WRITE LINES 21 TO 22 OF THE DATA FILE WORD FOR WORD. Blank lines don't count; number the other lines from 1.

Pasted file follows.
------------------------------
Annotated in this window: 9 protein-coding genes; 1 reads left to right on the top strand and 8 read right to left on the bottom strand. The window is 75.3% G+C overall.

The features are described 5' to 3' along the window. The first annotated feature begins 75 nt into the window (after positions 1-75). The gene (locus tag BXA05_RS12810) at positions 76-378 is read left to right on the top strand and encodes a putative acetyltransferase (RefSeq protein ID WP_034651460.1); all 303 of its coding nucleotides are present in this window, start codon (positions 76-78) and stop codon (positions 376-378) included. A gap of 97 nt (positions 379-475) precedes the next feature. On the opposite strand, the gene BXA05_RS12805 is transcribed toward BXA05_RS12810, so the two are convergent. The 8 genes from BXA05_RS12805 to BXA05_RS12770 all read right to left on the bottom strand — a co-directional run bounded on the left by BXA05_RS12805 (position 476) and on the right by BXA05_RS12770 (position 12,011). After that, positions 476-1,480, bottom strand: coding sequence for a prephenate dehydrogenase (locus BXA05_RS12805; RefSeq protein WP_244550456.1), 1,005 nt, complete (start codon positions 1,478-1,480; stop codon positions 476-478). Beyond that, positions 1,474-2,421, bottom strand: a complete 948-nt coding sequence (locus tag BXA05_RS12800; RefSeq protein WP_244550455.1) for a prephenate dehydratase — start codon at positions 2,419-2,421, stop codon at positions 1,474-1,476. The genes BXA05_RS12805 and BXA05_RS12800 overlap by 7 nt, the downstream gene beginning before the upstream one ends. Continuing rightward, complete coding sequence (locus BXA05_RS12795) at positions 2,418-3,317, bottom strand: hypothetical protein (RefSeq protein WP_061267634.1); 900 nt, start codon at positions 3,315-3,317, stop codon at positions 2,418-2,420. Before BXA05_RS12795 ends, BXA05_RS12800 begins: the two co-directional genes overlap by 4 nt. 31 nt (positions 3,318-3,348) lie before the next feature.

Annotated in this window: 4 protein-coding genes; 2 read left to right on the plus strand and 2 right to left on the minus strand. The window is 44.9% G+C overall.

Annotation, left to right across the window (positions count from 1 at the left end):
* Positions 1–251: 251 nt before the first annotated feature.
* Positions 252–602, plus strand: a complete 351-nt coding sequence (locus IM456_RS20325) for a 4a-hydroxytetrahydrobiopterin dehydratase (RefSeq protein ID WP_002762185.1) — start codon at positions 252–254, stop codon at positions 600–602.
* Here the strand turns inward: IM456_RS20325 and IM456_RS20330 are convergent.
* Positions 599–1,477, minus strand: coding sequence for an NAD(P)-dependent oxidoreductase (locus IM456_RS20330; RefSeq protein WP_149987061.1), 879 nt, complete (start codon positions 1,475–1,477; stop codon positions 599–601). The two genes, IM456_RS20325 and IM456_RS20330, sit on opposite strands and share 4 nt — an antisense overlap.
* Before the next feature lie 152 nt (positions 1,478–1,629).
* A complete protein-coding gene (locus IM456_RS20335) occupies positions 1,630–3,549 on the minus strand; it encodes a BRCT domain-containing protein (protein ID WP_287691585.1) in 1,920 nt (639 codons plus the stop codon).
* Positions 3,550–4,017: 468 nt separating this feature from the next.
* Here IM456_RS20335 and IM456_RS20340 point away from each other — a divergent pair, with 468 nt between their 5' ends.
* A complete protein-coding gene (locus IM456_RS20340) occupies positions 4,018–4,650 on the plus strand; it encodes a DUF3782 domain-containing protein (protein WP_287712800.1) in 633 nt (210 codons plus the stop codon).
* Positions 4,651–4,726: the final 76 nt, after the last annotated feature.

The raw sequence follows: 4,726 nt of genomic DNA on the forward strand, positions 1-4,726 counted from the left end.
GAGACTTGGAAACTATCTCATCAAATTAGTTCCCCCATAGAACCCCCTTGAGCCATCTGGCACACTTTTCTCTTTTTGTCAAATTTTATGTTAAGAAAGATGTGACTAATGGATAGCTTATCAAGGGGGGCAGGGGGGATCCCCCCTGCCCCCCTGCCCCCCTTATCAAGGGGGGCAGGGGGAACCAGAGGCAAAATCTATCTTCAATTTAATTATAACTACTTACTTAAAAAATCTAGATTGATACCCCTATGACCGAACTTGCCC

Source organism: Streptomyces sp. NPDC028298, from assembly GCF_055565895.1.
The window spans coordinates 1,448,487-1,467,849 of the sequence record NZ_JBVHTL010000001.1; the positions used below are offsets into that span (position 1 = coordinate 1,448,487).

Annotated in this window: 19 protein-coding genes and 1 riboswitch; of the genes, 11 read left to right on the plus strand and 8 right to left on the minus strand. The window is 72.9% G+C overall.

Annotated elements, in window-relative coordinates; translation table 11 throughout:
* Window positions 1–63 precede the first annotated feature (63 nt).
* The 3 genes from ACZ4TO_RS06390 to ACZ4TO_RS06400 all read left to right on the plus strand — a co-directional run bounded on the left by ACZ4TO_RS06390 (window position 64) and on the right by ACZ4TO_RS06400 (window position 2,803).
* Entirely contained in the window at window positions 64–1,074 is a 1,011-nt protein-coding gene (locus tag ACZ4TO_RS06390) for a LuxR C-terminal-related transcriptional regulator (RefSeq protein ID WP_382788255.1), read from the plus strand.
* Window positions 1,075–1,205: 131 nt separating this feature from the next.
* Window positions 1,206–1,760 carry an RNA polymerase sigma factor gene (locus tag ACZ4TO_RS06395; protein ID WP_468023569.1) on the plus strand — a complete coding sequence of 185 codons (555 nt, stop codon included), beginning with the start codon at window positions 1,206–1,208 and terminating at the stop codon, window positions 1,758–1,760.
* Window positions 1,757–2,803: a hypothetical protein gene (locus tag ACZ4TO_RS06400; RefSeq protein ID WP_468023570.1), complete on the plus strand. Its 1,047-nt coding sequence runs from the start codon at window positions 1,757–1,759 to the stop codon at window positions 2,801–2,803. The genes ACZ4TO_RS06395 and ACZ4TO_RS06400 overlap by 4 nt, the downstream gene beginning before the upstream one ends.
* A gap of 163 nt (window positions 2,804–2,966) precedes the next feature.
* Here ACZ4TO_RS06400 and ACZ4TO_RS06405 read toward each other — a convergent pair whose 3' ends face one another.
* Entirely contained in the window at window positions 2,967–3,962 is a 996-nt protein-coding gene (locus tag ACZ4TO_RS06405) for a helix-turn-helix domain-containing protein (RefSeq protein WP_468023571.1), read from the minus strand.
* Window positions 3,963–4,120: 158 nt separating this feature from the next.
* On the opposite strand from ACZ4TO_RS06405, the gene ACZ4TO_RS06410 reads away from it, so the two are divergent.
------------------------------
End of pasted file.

* Window positions 1–63 precede the first annotated feature (63 nt).
* The 3 genes from ACZ4TO_RS06390 to ACZ4TO_RS06400 all read left to right on the plus strand — a co-directional run bounded on the left by ACZ4TO_RS06390 (window position 64) and on the right by ACZ4TO_RS06400 (window position 2,803).